Personifikatsiya Reformatsii v XVIII v. [Personification of the Reformation in the 18th century], in: Proslogion: Studies in Medieval and Early Modern Social History and Culture, 2018. Vol. 4 (1). P. 123–138.
Susan Richter, doctor of History, professor, Department of History, Heidelberg University (69117, Germany, Heidelberg, Grabengasse 3–5; aud. 229)
It is thanks to the Augsburgian copperplate engraver Jeremias Wachsmuth (1711–1771) that an emblematical figure of reformation has been handed down to us in 1758. Wachsmuth, in turn, complies with Cesare Ripa’s (1555–1622) riforma which the latter coined in his Iconologia overo Descrittione Dell’imagini Universali cavate dall’Antichità et da altri luoghi in order to anthropomorphically make goals, means, and actors of reform more graspable and more easily explicable, respectively.
Revealing itself in the form of a young woman, Wachstmuth’s reformation holds a billhook in its right hand. Serving as an horticultural tool especially in wine-growing regions, it is applied to the present day, for instance, in the act of fruit tree pruning. In this context, its functions as the perfect instrument for carefully cutting off back dead or diseased branches. The underlying idea is to control growth and stimulate the expected yield. Ripa correspondingly assigns to his personified Riforma both an example of a diseased and a healthy branch, each resulting from a particular course of action: on the one hand, the flourishing branch as the result of a reforming trim, the diseased one, on the other hand, as the outcome of ignorance and a refusal of acting. The knife, accordingly, symbolizes the principle of renasci (renewal) or, alternatively, the idea of revirescere (regreening and regaining strength). Thus, the billhook, in horticultural life, is supposed to assist a well-informed professional. The fashion how Wachsmuth puts this symbolic tool into use, provides guidance to a particular exegesis. For carrying out a correction of the status quo and striving for a change to the better, it is most certainly necessary to have suitable instruments at one’s disposal.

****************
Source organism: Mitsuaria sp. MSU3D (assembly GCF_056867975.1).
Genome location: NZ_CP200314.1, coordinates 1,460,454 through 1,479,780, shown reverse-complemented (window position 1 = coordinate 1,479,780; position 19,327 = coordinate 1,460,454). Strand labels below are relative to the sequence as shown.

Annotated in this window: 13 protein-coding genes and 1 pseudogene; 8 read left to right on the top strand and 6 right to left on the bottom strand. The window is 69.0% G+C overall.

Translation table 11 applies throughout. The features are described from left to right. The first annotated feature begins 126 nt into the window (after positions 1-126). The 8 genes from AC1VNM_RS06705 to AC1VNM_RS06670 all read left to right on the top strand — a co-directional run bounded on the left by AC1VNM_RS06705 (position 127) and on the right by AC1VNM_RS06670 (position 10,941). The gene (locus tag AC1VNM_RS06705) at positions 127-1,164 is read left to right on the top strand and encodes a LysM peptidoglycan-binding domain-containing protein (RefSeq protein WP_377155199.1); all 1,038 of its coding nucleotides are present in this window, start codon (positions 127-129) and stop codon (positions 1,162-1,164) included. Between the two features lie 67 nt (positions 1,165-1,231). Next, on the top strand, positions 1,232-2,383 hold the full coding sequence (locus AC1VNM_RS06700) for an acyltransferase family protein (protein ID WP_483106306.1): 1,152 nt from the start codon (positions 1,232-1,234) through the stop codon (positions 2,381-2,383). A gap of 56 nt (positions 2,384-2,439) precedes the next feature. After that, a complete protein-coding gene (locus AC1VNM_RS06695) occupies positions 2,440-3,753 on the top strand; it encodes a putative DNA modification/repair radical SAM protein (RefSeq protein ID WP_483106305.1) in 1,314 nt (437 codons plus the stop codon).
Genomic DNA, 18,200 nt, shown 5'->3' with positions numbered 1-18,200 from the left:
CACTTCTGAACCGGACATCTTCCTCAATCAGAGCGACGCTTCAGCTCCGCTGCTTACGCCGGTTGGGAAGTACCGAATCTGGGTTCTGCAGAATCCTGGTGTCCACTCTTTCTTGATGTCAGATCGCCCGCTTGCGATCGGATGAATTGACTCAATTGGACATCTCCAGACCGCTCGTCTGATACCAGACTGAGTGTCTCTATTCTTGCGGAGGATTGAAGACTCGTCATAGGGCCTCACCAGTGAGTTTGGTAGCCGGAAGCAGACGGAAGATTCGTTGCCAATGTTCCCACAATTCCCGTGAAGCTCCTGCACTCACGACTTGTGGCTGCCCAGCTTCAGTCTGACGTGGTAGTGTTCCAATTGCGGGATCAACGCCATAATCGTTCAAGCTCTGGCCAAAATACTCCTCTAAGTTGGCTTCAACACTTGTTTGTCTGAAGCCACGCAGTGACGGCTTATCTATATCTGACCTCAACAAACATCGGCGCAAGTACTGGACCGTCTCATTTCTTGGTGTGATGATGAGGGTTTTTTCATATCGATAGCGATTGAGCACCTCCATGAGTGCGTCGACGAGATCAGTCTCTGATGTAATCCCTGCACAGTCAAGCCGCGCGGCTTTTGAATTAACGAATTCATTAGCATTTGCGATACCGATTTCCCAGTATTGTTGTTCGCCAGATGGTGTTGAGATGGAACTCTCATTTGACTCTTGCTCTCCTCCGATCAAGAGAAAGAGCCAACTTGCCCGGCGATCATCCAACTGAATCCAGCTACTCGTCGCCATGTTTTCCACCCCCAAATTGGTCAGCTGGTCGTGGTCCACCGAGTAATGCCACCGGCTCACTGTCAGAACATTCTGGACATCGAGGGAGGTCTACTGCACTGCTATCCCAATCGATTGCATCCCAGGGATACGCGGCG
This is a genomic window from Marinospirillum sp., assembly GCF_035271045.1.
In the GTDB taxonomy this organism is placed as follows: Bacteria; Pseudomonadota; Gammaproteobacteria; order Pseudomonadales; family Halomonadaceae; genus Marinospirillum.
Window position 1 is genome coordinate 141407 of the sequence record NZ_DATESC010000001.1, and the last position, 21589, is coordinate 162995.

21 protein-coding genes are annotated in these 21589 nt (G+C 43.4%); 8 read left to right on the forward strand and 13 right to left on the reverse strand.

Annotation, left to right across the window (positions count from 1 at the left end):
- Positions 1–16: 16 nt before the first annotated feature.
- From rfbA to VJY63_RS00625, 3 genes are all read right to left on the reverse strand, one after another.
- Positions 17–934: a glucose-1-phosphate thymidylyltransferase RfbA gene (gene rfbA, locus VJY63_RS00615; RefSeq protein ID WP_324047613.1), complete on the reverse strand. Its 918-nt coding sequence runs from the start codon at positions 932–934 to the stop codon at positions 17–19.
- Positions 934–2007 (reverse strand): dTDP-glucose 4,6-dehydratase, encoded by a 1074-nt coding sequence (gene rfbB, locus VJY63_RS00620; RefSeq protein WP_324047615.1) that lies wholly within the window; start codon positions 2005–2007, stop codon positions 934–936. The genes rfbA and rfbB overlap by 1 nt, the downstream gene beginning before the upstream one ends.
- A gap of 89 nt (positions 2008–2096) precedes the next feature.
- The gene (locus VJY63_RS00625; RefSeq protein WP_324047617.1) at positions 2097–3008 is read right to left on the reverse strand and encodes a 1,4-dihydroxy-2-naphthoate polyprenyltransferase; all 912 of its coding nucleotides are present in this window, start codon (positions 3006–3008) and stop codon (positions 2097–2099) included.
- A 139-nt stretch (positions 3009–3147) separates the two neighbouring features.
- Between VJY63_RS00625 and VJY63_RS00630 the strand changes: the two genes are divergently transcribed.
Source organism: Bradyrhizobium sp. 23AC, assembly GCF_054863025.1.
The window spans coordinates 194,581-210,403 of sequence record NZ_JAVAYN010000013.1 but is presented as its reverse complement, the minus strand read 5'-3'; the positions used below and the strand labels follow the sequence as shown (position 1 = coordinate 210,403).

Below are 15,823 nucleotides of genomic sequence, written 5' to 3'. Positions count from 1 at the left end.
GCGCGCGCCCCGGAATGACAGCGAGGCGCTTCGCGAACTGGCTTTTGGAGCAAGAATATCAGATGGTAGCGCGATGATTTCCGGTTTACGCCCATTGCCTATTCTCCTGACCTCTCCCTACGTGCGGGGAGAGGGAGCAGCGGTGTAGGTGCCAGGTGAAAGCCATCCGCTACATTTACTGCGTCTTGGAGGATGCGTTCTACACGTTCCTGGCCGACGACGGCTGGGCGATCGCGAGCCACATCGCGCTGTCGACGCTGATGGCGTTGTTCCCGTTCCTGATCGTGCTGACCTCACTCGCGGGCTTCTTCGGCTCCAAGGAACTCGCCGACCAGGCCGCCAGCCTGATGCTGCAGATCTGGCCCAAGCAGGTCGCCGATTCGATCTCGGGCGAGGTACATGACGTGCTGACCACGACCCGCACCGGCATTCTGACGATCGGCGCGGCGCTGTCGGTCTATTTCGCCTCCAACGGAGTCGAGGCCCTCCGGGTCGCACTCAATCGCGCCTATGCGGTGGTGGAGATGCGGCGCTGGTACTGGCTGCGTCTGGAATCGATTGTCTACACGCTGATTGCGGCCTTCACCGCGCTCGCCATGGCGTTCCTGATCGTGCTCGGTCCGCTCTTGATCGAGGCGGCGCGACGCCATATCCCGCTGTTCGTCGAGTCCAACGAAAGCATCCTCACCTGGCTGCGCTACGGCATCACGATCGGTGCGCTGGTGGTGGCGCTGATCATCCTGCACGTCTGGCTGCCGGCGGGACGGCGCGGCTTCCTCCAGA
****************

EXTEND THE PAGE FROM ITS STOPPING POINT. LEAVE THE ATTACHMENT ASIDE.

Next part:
The ensemble consisting of book and billhook additionally indicates the necessity of able key actors being bestowed with faith, knowledge, courage, legitimacy, and, being of the utmost importance, agency. It is thus hardly surprising that the caption precisely hints at such an actor: The biblical king Josiah (647 BC – 609 BC, Destruit Iosias iustus, Simulacra Deorum, Rex populusque ferunt, pectora pura Deo) who is detectable in two scenes in the background of the picture. On the left side, sitting on his throne and internalizing the Divine Laws and, on the right side, acting correspondingly.
Key Words: Correction, Emblematical figure, Personification, Reformation, Reform